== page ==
The first part of the book is that summary and the last part of the book is a poem, which is actually a song. The book originally came with a CD, but we lost it before actually listening to it and we don’t have a CD player anyway. It’s worth typing out- I think it’s beautiful!
He was just an ordinary baby. That’s the way he planned it, maybe, anything but common would have kept him apart from the children that he came to rescue. Limited to some elite few, when he was the only child who asked to be born, And now he came to us with eyes wide open, knowing how we’re hurt and broken, choosing to partake of all our joy and pain,
He was just an ordinary baby: that’s the way he planned it, maybe, so that we would come to him and not be afraid.
He was ordinary with the exception of miraculous conception; Both His birth and death he planned from the start.
But between his entrance and his exit was a life that has affected everyone who’s walked the earth to this very day.
With no airs of condescension, He became God’s pure extension.
Giving you and me the chance to be remade. He was just an ordinary baby; that’s the way he planned it, maybe, so that we could come to him.
So that we would come to him and not be afraid.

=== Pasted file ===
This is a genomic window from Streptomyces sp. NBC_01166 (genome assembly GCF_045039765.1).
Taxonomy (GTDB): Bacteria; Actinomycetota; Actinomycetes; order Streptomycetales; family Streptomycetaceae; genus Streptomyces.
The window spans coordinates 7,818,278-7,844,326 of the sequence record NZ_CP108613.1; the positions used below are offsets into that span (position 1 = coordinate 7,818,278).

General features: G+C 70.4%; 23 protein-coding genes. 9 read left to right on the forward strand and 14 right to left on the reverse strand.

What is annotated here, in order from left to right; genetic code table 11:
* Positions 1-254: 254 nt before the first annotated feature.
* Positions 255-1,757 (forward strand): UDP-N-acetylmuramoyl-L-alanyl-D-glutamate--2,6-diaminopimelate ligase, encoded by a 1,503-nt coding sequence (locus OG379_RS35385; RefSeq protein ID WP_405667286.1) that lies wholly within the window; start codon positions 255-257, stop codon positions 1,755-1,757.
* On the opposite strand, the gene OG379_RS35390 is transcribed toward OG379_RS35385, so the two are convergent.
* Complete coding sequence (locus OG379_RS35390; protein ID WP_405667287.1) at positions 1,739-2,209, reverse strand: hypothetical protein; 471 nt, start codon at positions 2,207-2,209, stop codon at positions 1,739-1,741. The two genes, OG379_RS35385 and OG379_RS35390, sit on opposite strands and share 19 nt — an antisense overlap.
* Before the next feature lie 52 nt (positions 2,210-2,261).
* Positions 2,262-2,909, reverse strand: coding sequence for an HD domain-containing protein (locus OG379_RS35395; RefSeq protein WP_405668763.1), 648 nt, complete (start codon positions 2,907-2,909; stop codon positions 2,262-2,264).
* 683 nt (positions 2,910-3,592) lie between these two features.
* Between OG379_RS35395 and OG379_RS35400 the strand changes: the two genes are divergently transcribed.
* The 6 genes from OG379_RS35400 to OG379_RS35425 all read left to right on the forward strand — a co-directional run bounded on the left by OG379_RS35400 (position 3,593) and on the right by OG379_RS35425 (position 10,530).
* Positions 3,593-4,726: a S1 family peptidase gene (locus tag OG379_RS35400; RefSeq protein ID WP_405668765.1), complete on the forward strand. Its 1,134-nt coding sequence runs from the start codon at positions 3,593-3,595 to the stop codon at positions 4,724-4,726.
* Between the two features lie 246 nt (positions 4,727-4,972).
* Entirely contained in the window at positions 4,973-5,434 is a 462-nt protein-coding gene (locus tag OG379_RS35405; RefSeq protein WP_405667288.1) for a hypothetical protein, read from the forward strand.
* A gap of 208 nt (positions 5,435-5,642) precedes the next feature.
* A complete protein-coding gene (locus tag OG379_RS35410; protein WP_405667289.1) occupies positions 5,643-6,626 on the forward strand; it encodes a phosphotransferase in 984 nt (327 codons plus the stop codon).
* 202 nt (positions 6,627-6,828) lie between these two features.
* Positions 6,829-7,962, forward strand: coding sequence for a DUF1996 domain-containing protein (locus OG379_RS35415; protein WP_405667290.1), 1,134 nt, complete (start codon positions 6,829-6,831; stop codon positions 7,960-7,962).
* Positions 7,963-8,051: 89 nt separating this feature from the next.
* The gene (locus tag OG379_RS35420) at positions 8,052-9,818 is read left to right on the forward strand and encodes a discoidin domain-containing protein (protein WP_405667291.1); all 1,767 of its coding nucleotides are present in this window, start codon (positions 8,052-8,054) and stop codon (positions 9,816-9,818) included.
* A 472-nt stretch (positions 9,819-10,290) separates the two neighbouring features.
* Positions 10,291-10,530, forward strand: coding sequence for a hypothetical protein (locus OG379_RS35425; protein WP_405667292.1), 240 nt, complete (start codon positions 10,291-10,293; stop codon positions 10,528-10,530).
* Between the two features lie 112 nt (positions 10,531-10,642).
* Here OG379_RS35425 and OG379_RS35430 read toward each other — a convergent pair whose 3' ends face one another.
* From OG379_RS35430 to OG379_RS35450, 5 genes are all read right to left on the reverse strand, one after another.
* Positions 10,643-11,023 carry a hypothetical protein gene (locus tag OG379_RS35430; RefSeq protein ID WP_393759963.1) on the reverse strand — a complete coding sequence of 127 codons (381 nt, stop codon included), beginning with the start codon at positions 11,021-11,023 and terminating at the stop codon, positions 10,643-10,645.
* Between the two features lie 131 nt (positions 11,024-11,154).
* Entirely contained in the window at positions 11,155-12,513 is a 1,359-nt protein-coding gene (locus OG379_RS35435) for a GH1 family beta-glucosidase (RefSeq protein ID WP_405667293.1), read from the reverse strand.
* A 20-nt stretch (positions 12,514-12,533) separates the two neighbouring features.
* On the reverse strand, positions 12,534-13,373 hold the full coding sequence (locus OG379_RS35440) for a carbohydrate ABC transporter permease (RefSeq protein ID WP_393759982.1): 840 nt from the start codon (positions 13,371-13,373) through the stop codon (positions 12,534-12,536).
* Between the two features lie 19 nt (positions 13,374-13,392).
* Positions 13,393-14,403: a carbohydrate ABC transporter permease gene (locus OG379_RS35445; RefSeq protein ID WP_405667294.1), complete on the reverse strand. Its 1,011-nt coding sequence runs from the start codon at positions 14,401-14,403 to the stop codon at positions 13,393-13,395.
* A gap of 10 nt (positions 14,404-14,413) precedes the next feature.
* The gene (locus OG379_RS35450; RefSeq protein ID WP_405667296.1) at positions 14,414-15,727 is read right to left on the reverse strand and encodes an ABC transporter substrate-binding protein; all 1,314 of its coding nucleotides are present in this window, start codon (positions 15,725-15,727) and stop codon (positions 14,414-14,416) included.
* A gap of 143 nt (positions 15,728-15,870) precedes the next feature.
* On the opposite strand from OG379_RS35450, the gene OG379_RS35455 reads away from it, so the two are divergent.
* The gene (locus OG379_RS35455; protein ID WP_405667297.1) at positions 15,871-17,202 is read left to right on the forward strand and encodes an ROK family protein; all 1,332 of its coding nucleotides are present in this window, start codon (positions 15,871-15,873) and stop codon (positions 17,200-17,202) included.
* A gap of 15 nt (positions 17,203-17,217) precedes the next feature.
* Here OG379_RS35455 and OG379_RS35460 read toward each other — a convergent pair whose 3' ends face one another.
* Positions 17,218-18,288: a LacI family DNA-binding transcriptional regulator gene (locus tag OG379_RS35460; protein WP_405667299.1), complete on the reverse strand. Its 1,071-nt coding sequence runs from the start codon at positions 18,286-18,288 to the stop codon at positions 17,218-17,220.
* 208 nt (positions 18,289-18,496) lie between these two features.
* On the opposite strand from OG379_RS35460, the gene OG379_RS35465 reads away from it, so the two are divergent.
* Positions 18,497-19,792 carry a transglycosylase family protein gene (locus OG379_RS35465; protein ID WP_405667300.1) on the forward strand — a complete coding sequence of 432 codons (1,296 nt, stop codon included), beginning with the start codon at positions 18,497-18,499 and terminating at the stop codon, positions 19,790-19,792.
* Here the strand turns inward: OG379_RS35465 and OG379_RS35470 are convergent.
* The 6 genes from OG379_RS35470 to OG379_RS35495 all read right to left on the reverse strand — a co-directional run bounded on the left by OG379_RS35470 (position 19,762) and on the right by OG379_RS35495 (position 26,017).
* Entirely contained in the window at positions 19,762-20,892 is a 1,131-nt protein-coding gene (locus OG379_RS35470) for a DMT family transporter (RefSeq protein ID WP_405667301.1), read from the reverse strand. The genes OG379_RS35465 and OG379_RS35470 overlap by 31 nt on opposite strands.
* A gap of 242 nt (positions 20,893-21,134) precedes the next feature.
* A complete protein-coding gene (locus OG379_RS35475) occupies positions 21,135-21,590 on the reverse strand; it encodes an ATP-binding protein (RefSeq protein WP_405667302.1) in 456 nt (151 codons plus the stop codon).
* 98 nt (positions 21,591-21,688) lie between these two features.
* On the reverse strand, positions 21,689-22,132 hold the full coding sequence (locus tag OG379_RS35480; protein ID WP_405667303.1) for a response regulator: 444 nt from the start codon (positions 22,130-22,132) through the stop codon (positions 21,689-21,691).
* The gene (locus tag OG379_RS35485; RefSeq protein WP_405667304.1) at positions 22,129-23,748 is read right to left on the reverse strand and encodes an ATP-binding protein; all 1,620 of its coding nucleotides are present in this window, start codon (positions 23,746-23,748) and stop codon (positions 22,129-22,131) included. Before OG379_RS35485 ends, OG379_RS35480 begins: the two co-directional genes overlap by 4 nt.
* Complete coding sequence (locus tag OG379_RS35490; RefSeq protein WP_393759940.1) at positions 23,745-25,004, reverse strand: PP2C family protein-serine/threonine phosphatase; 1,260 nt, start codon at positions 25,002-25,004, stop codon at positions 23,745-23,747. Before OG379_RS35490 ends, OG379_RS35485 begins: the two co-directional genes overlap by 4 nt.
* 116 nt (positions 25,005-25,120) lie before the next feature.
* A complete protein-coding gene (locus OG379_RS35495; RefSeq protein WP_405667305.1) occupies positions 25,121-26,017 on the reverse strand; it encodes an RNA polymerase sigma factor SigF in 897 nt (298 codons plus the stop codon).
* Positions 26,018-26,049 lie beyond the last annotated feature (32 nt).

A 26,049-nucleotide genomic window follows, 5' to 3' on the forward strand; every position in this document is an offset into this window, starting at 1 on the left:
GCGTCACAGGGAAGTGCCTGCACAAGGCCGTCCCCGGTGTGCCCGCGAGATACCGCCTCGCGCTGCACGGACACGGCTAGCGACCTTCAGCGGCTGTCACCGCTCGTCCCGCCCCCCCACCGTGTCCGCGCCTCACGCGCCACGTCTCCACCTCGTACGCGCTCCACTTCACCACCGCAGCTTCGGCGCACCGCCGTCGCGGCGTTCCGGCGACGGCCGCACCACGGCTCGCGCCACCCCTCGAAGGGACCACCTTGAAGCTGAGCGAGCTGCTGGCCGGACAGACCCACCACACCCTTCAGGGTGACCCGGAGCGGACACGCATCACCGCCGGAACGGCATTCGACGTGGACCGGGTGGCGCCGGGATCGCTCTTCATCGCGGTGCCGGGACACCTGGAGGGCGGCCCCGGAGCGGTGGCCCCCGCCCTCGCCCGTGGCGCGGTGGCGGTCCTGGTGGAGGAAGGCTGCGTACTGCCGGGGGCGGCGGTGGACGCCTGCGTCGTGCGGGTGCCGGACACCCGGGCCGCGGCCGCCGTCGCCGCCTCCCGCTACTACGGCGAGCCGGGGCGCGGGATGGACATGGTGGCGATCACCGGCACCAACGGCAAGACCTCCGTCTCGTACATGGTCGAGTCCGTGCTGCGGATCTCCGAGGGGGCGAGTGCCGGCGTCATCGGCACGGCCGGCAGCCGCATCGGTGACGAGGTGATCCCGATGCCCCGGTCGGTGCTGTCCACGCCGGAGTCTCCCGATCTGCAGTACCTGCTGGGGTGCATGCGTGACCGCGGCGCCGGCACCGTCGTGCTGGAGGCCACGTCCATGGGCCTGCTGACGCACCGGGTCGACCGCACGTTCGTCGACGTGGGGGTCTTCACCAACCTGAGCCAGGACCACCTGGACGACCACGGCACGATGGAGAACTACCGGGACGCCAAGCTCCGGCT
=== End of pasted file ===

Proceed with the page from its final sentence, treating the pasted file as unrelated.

Stories Shape Culture Song of the Stars
My newest Christmas book addition is a board book called Song of the Stars-a Christmas Story written by Sally Lloyd-Jones with paintings by Alison Jay.
I love this book! I’m especially fond of good board books both because they are a rare find, and because small children won’t rip the pages. And I love reading to toddlers. This is quick enough for some toddlers but moving enough for any age to appreciate.
The beginning says, “ the world was about to change forever. And it almost went by unnoticed…”
The back of the book has a wonderful summary of this beautiful rendition:
The entire universe is breathless with anticipation… the joyous news spreads out across fields, deserts, oceans—from stars, to trees, to robins, to flowers. Sheep tell their young. Angels sing to shepherds. And together they all join in nature’s great chorus of praise to the newborn King. The long-awaited child has come.
Towards the end of the book after sweet anticipation is built up for the grand finale, “the animals stood around his bed. And the whole earth and all the stars and sky held its breath…the One who made us has come to live with us!…and they gazed in wonder at God’s great gift. Lying on a bed of straw wrapped in rags— a tiny little baby. Heaven’s Son sleeping under the stars that he made.”
A Good Foundation